When you stroll through Croatia’s leafy towns, enjoy a walk in a national park, and marvel at its sparkling emerald lakes, it’s easy to see why other countries are green with envy. With its glorious coastal cities, ancient Roman ruins, magnificent medieval architecture, and stunning natural wonders, Croatia has it all. On this Undiscovered Tour of Croatia and Slovenia, you will see what European vacationers have long tried to keep secret from the rest of the world—impressive caves and castles, spectacular waterfalls and walled cities, picture-perfect shorelines and famous film locations. Game of Thrones fans will recognize Old Town Dubrovnik as the medieval setting for the fictional city of King’s Landing, yet at the end of this dramatic vacation to Croatia, you’ll be perfectly happy with the start-to-finish storyline.
Classed as a world heritage treasure by UNESCO, Dubrovnik is a place of ancient streets lined with stone palaces, Venetian-style buildings and bell towers. The city is enclosed by stone walls, and the highlight is a leisurely walk atop these massive walls for a great view of the city and the sea. Entering Dubrovnik, you are greeted by an impressive pedestrian promenade, the Placa, which extends before you all the way to the clock tower at the other end of town. The Orlando Tower here is a favorite meeting place. Just inside the city walls near the Pile Gate is the Franciscan Monastery housing the third-oldest functioning pharmacy in Europe, operating since 1391. For a fantastic panorama of the city, take a cable car ride to the summit of the 1,340-foot Mount Srdj.
Split, the largest Croatian city on the Adriatic coast, is the heart of Dalmatia. The old town is built around the harbor on the south side of a high peninsula sheltered from the open sea by many islands. Split achieved fame when the Roman emperor Diocletian (245-313), noted for his persecution of early Christians, had his retirement palace built here from 295 to 305. Since 1945 Split has grown into a major industrial city with large apartment-block housing areas. Much of old Split remains, however, and this combined with its exuberant nature makes it one of the most fascinating cities in Europe.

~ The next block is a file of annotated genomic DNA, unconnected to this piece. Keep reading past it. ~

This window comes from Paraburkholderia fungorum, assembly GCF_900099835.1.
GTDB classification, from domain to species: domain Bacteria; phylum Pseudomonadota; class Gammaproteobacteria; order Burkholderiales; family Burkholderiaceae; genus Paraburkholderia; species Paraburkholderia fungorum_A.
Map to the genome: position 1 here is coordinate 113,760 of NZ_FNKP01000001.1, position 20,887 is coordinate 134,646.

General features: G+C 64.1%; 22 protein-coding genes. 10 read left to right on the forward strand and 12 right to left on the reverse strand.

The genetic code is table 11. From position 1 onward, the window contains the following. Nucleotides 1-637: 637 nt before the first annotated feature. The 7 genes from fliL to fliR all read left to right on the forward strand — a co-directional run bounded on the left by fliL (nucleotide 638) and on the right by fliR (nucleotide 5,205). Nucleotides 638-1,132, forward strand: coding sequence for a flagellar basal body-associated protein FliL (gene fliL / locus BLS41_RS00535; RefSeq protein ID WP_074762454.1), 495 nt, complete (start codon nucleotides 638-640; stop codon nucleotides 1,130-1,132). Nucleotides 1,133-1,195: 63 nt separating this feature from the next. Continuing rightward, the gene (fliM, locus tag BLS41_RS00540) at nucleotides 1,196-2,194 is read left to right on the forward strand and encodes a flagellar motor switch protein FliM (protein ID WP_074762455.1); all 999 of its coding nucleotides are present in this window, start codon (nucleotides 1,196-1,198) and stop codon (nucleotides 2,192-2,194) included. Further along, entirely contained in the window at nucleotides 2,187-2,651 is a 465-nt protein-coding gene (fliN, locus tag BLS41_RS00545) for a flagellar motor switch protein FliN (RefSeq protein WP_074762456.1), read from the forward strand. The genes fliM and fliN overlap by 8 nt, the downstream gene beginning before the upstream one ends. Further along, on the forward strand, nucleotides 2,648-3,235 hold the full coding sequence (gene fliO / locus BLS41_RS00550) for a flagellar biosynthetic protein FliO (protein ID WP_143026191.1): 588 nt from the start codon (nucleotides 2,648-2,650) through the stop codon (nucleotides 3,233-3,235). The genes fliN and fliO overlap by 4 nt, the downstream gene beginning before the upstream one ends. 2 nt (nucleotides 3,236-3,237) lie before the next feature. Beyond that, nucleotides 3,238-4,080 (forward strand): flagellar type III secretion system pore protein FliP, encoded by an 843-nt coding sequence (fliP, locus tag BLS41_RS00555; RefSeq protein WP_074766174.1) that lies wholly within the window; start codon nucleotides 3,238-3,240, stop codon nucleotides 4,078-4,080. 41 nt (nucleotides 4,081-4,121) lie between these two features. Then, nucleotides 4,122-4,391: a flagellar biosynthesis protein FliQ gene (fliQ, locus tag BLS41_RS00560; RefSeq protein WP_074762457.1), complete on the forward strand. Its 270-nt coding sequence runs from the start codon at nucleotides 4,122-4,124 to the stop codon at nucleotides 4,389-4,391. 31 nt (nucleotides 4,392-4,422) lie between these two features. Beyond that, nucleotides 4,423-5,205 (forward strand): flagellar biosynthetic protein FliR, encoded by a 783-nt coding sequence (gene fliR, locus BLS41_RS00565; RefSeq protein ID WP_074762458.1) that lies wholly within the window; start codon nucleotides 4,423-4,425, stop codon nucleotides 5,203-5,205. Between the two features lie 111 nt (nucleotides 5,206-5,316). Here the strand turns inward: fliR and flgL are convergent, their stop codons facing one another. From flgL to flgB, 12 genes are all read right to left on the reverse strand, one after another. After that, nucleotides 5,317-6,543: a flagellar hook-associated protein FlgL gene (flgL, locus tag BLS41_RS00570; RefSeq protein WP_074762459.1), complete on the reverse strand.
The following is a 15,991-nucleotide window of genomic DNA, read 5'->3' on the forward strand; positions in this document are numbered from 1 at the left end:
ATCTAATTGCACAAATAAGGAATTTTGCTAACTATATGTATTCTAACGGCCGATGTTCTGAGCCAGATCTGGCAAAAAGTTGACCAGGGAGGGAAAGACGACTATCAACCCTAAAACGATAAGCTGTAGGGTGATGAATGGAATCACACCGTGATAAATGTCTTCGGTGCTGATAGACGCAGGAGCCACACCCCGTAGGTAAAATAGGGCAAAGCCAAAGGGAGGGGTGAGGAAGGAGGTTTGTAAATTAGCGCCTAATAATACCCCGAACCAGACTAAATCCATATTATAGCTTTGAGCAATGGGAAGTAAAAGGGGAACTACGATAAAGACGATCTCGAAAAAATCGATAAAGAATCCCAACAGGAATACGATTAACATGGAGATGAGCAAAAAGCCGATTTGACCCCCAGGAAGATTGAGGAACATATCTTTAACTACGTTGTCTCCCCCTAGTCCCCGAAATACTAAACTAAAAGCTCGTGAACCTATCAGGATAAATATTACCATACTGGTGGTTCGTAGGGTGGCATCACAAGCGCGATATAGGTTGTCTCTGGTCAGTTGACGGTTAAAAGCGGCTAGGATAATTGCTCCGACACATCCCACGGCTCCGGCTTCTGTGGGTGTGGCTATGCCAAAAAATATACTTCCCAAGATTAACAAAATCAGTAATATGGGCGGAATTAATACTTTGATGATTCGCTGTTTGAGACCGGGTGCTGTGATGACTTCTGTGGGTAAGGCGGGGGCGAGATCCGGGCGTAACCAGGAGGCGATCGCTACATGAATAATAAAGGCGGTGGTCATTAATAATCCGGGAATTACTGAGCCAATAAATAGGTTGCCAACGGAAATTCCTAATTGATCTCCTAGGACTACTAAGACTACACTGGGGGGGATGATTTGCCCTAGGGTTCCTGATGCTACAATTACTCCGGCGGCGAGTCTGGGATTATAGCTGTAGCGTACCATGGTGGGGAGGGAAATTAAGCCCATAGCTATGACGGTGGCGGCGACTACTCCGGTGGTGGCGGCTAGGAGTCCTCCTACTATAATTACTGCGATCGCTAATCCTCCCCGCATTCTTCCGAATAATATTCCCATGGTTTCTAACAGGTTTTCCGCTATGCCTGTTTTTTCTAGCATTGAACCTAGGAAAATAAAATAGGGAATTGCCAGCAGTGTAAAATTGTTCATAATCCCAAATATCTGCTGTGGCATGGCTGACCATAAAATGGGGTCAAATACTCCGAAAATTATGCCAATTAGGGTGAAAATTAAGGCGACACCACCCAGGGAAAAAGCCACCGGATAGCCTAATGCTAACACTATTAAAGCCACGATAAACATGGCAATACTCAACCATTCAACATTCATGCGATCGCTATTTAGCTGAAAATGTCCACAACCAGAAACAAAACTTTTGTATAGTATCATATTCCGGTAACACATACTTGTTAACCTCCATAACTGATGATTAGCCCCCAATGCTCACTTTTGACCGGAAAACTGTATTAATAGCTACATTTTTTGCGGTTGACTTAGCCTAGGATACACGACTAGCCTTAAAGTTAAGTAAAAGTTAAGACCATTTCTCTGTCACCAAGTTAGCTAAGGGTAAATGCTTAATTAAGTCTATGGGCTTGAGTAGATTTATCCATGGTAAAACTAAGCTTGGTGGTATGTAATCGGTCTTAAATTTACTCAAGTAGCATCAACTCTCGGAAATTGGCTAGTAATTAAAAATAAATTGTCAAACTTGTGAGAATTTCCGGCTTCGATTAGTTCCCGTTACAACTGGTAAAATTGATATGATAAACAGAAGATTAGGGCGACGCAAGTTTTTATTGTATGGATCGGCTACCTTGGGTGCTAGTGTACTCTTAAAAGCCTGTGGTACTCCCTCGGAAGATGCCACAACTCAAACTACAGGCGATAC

This charming, inexpensive city with its relaxed pace, active cafe life and fondness for poets could be "the next Prague" with its own distinctive character. Several remaining structures show Roman and Baroque influences. The heart of the city lies on both sides of the Ljubljanica River. Over time, architects have used the Ljubljanica as an opportunity to build a handful of tasteful bridges. On one side of the river are the narrow cobblestone streets of the old town, which sits in the shadow of Ljubljana Castle. On the other side of the Ljubljanica is Tivoli castle, a graphic arts center, and the main shopping streets, lined by graceful art-nouveau buildings. The ultramodern Cultural and Congress Center, near the neo-rococo Opera House, is the setting for cultural performances. Worth seeing are the Franciscan Church and the Baroque town hall, with its monumental fountain. Hike to the top of 3,600-ft Mt. Katarina from Ljubljana. A trail begins in the suburb of Podutik before winding through spruce forests and up to a small church at the mountain's peak.
Zadar's many promenadors on the shore have a feeling they are on board the starboards of which are being laved by the waves carried by the warm zephyrus. Zadar is a town on the seaside. It is floating on the reef and closing from times a gap between itself and land, a harbor which was a pulse of its history. All the maritime and land ways led to this harbour and on their crossings the ancient marketplace was made, which became the origin of the Town, the very springwell of its life.
Opatija, this elegant tourist destination, lies at the center of the Riviera with the longest tradition of tourism in Croatia. The very attractive geographic position, enabling its warm seas to be quickly reached from many cities in Central Europe, lush green scenery and pleasant climate were some of the main reasons for its beginning and the quick development of its tourism at the end of the 19th century. Well-maintained public gardens, the illuminated 12-km-long coastal promenade known as the "Lungomare", well-kept beaches and fountains provide a stunning backdrop for the villas and hotels that cater comfortably for up to 6,000 guests.
Croatia's capital and largest city, Zagreb also was the cultural capital of the former Yugoslavia. The city boasts many museums, art galleries, orchestras and folk festivals. Today, outdoor cafes are full, dance clubs pump music into the night air and art festivals are as popular as they were before the war. Zagreb has several reminders of the Austro-Hungarian period, particularly the decorated facades and the deep yellow color of old government buildings.
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